“Other demigods roam these stars as well, and they are no less driven to succeed or to rule as you.”
Some of gaming’s most compelling player stories have sprung out of the complex machinations of EVE Online’s nullsec sovereignty gameplay, including the devious Guiding Hand Social Club assassination, the staggering Bloodbath of B-R5RB, the near-instant fall of the implacable Band of Brothers Alliance at the hands of a traitor, and many more. These legends are born in the imaginations of the most complex, intricate opponents available—human beings—and are carried out by the strength of the real relationships of EVE pilots around the world as they build their own metaphorical sandcastles and work to knock down those of their enemies.
Yesterday, the final part of EVE’s Aegis release brought with it a fundamental change to how players war over the lawless solar systems beyond the reach of Empire control. Evolution has come to EVE warfare and the ramifications will affect every single one of EVE’s hundreds of thousands of players in the same shared sci-fi universe.
In nullsec space, thousands of solar systems can be claimed by players, their moons harvested for minerals, giant space structures built, local pirates killed for bounties, and more. Previously, warfare contesting ownership of space was relatively static, a sort of protracted siege based around grinding down structures in one location that favored bringing massive ships to bear on enemies and encouraged holding vast swaths of vacant buffer space.
Fueled by the technology introduced by a mysterious new force in EVE known as the Drifters, Aegis’ new Sovereignty system is much more dynamic. It offers more opportunities for small gangs of pilots to make a difference in the attack or defense of a solar system, spreads conflicts across constellations, and encourages the use of space by inhabitants instead of leaving it as a no-man’s land between superpowers.
With this new, multiple-capture-point system, the possibilities for fresh tactics, changes in the ship-fitting metagame, diplomatic shenanigans, and the likely rise of wholly new emergent careers for players are at an all-time high. The battlefields of EVE will likely be littered with exploded ships as players adjust to the tactical demands of a new system. As always, those who fail to adapt in New Eden are likely to either perish outright or accept temporary losses while they bolster their forces or forge new diplomatic ties. Those who evolve their gameplay will reap the benefits during this time of upheaval.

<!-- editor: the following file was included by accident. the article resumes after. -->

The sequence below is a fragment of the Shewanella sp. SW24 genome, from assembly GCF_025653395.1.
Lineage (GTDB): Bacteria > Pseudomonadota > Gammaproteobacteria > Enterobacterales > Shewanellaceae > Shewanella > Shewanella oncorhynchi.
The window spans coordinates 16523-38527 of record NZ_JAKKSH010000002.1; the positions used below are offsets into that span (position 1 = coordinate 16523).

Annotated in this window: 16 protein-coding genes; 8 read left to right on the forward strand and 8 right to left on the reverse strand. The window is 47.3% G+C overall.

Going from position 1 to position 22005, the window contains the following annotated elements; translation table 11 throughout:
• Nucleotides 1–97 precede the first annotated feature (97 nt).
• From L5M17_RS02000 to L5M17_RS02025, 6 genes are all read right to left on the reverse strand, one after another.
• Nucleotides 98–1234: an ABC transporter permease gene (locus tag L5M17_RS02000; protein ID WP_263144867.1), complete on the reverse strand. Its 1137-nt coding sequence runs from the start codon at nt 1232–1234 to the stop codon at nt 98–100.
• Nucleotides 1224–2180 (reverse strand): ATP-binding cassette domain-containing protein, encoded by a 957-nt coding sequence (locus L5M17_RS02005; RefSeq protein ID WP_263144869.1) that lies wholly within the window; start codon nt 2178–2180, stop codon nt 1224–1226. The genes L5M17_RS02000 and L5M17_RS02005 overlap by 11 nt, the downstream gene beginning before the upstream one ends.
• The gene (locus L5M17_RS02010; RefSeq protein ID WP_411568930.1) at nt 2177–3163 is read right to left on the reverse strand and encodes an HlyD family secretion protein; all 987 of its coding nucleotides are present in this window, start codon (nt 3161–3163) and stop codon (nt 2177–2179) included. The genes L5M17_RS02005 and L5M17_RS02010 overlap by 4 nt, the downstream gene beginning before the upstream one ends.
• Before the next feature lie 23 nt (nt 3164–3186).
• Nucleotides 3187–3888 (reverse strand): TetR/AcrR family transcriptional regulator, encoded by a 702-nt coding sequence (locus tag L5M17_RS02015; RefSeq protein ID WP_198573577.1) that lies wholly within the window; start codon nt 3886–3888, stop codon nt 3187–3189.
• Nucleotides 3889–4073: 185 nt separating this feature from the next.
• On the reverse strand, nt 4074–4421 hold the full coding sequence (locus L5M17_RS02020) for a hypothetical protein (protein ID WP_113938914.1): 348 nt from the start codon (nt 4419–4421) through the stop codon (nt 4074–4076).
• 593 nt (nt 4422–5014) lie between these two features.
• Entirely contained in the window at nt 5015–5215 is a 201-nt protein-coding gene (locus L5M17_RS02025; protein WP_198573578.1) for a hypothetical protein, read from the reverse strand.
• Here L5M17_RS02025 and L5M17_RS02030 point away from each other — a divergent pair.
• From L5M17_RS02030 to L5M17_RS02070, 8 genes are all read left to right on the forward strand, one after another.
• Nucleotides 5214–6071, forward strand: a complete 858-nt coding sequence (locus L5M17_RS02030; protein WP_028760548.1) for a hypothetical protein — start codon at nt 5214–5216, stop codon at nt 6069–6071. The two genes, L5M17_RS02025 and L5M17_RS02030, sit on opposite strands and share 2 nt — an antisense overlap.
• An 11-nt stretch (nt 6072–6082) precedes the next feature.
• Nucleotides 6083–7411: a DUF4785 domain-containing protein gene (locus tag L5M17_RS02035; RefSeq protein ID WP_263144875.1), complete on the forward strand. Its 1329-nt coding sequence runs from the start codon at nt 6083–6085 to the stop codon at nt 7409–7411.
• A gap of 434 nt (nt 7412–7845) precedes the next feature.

A video introducing the concepts in EVE’s new sovereignty system is available here.
For a deeper dive into the gritty details, check out this playlist series of EVE Flight Academy tutorial videos...
...and read up on these sovereignty dev blogs.
Aegis was released in two parts—the first a week earlier. In addition to the sovereignty changes Aegis’ features have included:
The new Gallente Hecate tactical destroyer [video]
Balancing of the Gallente Ishtar and drones
Missile system refactoring and new missile modules
Redesign of the Caldari Caracal and Cerberus
76 Tech II/Navy Ship SKINs for Frigates, Destroyers, Cruisers, and Industrials
Remodeling of the overview brackets
For more information about the Aegis release, head over to https://updates.eveonline.com
For interviews, information, or asset requests, please contact Ned Coker email@example.com
About EVE Online®
Celebrating its twelfth anniversary, EVE Online (PC/Mac) is a captivating science-fiction game in which hundreds of thousands of players compete for riches, power, glory and adventure in a single universe. EVE players build and command a wide variety of starships and traverse vast solar systems interconnected by a sophisticated player-driven economy, forging their own destinies in the meaningful context of other players vying to do the same. Learn more and play the free 30-day trial at http://www.eveonline.com.